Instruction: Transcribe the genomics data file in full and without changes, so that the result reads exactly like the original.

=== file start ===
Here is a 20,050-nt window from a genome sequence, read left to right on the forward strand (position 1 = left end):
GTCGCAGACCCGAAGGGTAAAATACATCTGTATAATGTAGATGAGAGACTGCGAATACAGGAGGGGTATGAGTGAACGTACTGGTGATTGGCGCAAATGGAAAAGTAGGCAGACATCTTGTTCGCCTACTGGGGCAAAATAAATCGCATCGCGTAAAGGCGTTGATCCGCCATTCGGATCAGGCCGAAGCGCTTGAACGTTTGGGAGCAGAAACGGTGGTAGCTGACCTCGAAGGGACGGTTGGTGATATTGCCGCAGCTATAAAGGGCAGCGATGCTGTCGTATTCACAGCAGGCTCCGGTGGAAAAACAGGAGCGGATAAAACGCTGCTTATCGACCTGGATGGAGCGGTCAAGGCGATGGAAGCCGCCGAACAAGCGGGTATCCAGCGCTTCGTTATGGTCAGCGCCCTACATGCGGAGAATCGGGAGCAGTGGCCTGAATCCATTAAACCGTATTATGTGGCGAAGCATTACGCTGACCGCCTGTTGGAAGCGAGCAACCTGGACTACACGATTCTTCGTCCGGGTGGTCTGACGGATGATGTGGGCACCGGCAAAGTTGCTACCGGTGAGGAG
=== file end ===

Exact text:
Here is a 20,050-nt window from a genome sequence, read left to right on the forward strand (position 1 = left end):
GTCGCAGACCCGAAGGGTAAAATACATCTGTATAATGTAGATGAGAGACTGCGAATACAGGAGGGGTATGAGTGAACGTACTGGTGATTGGCGCAAATGGAAAAGTAGGCAGACATCTTGTTCGCCTACTGGGGCAAAATAAATCGCATCGCGTAAAGGCGTTGATCCGCCATTCGGATCAGGCCGAAGCGCTTGAACGTTTGGGAGCAGAAACGGTGGTAGCTGACCTCGAAGGGACGGTTGGTGATATTGCCGCAGCTATAAAGGGCAGCGATGCTGTCGTATTCACAGCAGGCTCCGGTGGAAAAACAGGAGCGGATAAAACGCTGCTTATCGACCTGGATGGAGCGGTCAAGGCGATGGAAGCCGCCGAACAAGCGGGTATCCAGCGCTTCGTTATGGTCAGCGCCCTACATGCGGAGAATCGGGAGCAGTGGCCTGAATCCATTAAACCGTATTATGTGGCGAAGCATTACGCTGACCGCCTGTTGGAAGCGAGCAACCTGGACTACACGATTCTTCGTCCGGGTGGTCTGACGGATGATGTGGGCACCGGCAAAGTTGCTACCGGTGAGGAG